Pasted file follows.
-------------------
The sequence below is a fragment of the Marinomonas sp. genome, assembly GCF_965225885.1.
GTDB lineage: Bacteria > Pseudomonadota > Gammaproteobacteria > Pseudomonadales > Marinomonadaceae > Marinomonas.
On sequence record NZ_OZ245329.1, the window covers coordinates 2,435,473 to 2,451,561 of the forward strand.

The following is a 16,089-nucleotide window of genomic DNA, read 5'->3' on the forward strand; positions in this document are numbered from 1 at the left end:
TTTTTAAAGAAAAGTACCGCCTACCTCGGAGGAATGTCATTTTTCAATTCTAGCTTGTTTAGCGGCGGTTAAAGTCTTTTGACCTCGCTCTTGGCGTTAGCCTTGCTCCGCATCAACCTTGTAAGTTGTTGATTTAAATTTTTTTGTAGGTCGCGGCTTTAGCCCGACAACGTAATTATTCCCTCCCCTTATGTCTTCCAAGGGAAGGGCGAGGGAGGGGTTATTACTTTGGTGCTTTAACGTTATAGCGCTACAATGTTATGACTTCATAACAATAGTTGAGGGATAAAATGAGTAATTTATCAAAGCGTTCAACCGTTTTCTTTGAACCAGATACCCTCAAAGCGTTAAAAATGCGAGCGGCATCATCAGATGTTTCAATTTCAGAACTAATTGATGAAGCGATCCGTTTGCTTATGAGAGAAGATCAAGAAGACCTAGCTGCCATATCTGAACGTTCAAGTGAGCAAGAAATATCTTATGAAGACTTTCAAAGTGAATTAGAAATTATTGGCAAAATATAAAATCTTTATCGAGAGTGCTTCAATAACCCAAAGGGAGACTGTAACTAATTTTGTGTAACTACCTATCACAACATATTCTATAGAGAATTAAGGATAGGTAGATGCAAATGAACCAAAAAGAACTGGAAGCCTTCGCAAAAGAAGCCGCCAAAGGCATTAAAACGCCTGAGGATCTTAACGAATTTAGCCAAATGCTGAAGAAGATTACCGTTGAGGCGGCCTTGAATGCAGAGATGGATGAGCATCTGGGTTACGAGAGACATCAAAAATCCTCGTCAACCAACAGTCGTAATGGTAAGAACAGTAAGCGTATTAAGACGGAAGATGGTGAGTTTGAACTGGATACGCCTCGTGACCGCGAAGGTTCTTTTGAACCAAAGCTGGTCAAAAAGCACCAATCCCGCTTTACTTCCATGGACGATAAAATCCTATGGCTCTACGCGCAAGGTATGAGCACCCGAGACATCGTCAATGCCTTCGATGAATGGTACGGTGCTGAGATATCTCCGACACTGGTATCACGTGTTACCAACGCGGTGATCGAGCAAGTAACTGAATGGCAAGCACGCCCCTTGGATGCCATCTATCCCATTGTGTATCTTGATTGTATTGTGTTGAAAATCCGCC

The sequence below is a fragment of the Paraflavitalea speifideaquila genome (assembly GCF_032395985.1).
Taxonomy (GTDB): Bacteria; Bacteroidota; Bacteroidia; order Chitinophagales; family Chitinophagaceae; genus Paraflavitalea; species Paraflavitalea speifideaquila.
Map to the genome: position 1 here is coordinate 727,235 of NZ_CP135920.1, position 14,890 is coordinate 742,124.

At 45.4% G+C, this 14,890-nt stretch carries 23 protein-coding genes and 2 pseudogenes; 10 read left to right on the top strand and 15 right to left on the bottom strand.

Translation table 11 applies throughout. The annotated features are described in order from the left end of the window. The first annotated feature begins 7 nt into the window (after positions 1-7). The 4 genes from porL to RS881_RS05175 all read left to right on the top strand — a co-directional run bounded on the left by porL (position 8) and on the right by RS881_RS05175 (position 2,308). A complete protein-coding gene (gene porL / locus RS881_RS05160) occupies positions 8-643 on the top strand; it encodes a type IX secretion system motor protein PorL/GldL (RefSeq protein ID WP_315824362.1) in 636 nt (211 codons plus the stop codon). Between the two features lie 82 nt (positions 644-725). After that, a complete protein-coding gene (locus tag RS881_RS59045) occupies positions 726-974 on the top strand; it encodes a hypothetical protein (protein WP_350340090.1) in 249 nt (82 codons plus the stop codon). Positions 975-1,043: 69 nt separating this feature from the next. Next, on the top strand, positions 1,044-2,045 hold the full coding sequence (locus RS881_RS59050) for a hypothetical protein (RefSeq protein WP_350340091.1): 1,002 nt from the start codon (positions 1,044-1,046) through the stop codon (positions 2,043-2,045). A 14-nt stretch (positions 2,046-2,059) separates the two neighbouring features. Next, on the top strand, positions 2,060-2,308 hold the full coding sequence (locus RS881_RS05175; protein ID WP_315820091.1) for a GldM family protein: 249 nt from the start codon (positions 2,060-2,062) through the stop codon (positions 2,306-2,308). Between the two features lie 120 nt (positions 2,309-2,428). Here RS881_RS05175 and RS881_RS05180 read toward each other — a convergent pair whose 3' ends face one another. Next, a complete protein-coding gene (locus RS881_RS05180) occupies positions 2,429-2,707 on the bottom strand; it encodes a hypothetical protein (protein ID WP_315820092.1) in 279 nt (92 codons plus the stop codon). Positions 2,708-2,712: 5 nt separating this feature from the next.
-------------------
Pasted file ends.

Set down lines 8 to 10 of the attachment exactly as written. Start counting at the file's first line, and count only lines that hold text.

Map to the genome: position 1 here is coordinate 727,235 of NZ_CP135920.1, position 14,890 is coordinate 742,124.

At 45.4% G+C, this 14,890-nt stretch carries 23 protein-coding genes and 2 pseudogenes; 10 read left to right on the top strand and 15 right to left on the bottom strand.

Translation table 11 applies throughout. The annotated features are described in order from the left end of the window. The first annotated feature begins 7 nt into the window (after positions 1-7). The 4 genes from porL to RS881_RS05175 all read left to right on the top strand — a co-directional run bounded on the left by porL (position 8) and on the right by RS881_RS05175 (position 2,308). A complete protein-coding gene (gene porL / locus RS881_RS05160) occupies positions 8-643 on the top strand; it encodes a type IX secretion system motor protein PorL/GldL (RefSeq protein ID WP_315824362.1) in 636 nt (211 codons plus the stop codon). Between the two features lie 82 nt (positions 644-725). After that, a complete protein-coding gene (locus tag RS881_RS59045) occupies positions 726-974 on the top strand; it encodes a hypothetical protein (protein WP_350340090.1) in 249 nt (82 codons plus the stop codon). Positions 975-1,043: 69 nt separating this feature from the next. Next, on the top strand, positions 1,044-2,045 hold the full coding sequence (locus RS881_RS59050) for a hypothetical protein (RefSeq protein WP_350340091.1): 1,002 nt from the start codon (positions 1,044-1,046) through the stop codon (positions 2,043-2,045). A 14-nt stretch (positions 2,046-2,059) separates the two neighbouring features. Next, on the top strand, positions 2,060-2,308 hold the full coding sequence (locus RS881_RS05175; protein ID WP_315820091.1) for a GldM family protein: 249 nt from the start codon (positions 2,060-2,062) through the stop codon (positions 2,306-2,308). Between the two features lie 120 nt (positions 2,309-2,428). Here RS881_RS05175 and RS881_RS05180 read toward each other — a convergent pair whose 3' ends face one another. Next, a complete protein-coding gene (locus RS881_RS05180) occupies positions 2,429-2,707 on the bottom strand; it encodes a hypothetical protein (protein ID WP_315820092.1) in 279 nt (92 codons plus the stop codon). Positions 2,708-2,712: 5 nt separating this feature from the next.